No. The kind of deep longing we can call heart-hope finds its home in the very depths of who we are. It finds its home in the muscle that sits in our chest and throbs with our very lives. It is moved by passion and love. Yes, it gets broken over and over again and yet we work like anything to mend it, one beloved breath at a time. Heart-hope is fueled by faith, however we name that, and is the stuff of miracles…those acts that confound us and have us looking over our shoulder for the More who must have shown up without our seeing, without our knowing.Heart-hope is the riskiest of business because, in it, we have the most to lose.

What are your heart-hopes? I have heart-hopes, deep, enormous heart-hopes. Many of them surround my children and those I love fiercely. Other heat-hopes are directed toward injustices I witness in this world…those that bump up against the lives of other people’s children, young and old alike. Still other hear-hopes are held for our nation, the world, this beloved planet and even this church to which I chose to hitch my star. So many heart-hopes.

The desert monk and wise one, Abba Poemen, gently warned those wrestling with their own ancient heart-hope: “Do not give your heart to that which does not satisfy your heart.” As I continue to hear the bishop’s words ringing in my ears, I pray that I may have the courage to allow these deep hopes to settle into that place of Wisdom that travels with each of us if we have presence of heart to listen.i pray that his heart-hopes lie gentle in his chest as he offers his work and his very life to this church he visibly loves. I pray that I may allow the heart-hope that beats deep within to be true and authentic and that I honor that in each person I meet even if our respective heart-hopes do not seem to want to dance with one another. Perhaps when we each hold our heart-hopes as sacred we might move to a place of satisfying the Heart of All.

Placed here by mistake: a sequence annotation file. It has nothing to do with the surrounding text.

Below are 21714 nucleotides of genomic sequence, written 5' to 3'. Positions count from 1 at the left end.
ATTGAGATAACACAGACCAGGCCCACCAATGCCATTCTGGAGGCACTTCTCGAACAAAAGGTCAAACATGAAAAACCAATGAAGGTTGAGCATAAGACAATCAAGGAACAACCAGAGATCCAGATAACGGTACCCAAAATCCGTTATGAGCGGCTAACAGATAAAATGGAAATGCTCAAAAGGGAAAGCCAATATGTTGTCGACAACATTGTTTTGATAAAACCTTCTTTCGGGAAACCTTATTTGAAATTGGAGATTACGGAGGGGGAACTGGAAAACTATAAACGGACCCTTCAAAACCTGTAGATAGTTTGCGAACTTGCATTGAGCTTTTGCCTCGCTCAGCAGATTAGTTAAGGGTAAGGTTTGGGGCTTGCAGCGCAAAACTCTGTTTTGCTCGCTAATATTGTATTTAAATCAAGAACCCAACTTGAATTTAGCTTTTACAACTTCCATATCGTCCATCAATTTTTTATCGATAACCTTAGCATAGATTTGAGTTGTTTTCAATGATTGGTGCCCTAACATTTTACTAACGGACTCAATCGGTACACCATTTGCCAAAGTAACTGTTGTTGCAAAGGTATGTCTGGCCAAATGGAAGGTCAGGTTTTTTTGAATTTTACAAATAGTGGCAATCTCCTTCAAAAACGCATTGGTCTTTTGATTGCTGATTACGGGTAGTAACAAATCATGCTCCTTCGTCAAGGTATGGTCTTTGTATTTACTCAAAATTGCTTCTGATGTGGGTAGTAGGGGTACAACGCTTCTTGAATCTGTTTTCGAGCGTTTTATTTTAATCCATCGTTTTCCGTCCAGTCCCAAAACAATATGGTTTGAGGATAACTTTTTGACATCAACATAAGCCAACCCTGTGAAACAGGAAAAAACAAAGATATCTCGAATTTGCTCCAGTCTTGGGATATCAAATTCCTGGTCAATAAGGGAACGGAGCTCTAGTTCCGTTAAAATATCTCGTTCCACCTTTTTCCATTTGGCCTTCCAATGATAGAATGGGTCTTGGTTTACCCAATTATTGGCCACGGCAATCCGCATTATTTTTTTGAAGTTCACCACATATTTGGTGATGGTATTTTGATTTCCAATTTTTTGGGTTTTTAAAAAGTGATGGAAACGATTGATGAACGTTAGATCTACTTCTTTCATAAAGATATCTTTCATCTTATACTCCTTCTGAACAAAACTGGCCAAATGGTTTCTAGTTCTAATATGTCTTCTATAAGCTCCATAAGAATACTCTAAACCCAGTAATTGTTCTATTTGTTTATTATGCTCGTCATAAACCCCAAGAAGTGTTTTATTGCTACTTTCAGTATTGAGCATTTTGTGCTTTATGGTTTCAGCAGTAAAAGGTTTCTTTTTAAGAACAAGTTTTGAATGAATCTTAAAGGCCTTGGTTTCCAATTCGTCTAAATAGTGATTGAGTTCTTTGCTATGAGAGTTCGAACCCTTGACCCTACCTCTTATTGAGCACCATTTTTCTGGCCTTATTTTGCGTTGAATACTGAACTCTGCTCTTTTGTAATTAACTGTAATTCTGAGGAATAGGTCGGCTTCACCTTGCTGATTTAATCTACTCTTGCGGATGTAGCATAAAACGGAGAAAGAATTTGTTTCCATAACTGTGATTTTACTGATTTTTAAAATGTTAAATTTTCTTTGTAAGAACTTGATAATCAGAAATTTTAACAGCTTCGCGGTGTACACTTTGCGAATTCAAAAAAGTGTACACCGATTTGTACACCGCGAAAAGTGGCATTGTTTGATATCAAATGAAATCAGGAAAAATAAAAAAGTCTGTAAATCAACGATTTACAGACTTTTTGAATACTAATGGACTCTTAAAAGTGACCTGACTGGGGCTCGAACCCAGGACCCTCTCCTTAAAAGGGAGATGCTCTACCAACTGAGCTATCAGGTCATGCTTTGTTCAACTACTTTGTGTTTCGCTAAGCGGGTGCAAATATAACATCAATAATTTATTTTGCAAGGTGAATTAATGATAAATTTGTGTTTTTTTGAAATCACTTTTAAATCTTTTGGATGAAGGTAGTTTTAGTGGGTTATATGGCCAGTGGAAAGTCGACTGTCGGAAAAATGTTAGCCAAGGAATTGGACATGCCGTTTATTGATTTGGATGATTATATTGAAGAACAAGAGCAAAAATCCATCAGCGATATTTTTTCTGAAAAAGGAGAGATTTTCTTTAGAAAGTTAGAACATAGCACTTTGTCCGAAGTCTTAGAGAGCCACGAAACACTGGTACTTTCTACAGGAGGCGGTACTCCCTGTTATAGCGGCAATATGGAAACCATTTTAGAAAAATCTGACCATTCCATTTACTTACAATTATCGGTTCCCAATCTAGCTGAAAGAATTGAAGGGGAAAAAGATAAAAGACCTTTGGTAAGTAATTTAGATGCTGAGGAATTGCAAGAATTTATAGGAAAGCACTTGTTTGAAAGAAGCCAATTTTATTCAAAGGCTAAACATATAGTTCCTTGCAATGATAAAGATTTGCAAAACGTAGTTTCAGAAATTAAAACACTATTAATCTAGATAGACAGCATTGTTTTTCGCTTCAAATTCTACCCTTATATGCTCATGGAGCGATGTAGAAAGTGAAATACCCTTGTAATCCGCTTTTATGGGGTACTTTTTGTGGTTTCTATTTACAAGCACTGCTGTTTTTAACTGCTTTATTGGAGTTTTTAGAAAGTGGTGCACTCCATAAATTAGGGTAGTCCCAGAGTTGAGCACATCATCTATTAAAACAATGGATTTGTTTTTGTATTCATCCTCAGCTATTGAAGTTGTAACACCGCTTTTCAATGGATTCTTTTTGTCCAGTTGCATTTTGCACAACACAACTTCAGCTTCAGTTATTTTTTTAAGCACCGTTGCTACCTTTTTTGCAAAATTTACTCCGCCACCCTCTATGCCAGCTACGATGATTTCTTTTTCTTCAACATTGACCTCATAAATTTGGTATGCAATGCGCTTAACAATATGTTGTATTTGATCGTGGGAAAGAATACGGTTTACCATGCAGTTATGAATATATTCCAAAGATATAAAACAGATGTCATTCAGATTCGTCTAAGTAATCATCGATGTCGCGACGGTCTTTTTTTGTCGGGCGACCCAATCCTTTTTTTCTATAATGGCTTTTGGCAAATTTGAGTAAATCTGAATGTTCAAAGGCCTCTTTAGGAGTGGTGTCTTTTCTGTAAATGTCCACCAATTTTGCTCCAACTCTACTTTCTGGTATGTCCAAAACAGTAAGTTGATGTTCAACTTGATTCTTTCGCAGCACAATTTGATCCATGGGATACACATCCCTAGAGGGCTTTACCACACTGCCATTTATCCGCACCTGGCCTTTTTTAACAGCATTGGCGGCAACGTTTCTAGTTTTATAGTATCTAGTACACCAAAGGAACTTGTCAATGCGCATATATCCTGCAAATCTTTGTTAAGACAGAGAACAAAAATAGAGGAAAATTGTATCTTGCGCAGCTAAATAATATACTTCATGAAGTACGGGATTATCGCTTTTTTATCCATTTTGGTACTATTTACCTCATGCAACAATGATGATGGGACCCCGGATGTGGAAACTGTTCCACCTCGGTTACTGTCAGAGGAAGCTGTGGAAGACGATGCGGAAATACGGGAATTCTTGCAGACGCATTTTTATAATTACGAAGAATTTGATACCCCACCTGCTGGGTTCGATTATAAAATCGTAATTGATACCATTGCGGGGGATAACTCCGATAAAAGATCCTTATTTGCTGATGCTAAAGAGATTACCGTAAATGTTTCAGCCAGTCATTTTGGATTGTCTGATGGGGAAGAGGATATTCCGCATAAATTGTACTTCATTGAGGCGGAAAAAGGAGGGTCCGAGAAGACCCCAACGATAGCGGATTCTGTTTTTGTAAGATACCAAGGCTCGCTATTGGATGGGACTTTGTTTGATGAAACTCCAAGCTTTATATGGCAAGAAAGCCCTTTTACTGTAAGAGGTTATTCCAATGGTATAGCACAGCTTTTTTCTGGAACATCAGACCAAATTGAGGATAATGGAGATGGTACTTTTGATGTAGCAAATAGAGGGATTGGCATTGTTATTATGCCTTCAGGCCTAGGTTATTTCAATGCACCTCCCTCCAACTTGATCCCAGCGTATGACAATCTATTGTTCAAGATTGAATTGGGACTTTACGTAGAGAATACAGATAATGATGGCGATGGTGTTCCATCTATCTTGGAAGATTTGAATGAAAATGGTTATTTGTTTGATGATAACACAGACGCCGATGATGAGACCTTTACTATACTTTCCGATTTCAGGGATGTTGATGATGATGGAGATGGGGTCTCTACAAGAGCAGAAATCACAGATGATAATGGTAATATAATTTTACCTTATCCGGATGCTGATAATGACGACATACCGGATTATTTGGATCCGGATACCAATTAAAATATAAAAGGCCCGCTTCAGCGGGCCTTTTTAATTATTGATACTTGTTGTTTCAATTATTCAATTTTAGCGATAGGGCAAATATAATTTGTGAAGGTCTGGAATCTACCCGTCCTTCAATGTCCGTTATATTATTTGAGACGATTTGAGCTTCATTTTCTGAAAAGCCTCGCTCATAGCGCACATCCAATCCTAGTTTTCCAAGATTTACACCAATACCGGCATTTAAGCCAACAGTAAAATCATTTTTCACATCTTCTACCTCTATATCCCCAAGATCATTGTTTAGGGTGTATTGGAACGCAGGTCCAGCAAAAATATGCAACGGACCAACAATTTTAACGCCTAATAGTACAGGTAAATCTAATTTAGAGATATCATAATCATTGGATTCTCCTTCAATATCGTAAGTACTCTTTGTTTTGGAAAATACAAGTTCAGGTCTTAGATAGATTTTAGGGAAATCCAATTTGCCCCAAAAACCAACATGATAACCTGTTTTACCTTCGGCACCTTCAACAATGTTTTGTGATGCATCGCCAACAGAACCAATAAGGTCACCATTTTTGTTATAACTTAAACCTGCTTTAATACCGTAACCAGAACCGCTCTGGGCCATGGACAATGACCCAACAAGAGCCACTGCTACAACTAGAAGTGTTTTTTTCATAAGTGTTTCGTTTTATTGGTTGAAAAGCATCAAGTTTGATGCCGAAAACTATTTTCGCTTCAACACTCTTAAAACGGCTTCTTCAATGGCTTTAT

Patience

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Do you have the patience to wait till the mud settles and the water is clear?

Can you remain unmoving till the right action arises by itself?”

~ Lao Tzu

I am a pool swimmer. This does not fit well in my once-adopted, now-home state that boasts more than 10,000 lakes. When I moved here I was not prepared to be expected to jump into any body of water without notice…or fear…of what lurks below the surface. I am not given to want to swim with anything that doesn’t also walk upright. For years, I avoided this confession and tried as best I could to get into the water and remove my mind from the fish, the turtles, the weeds…all the things ‘I could not see.’ I tried not to pass this dislike of lake swimming onto my children and the fact that I succeeded pleases me. 

This week I saw this quote from the Chinese philosopher, Lao Tzu, and began to think about the notion that maybe my aversion to swimming in lakes may go deeper than the recreational pursuit of swimming. This week I read these words of the founder of Taosim as both real and metaphor. Do I have the patience to wait until the mud settles and the water is clear? Do I have the patience and the courage to move when I do not have the ability to see what also moves around me? Do you?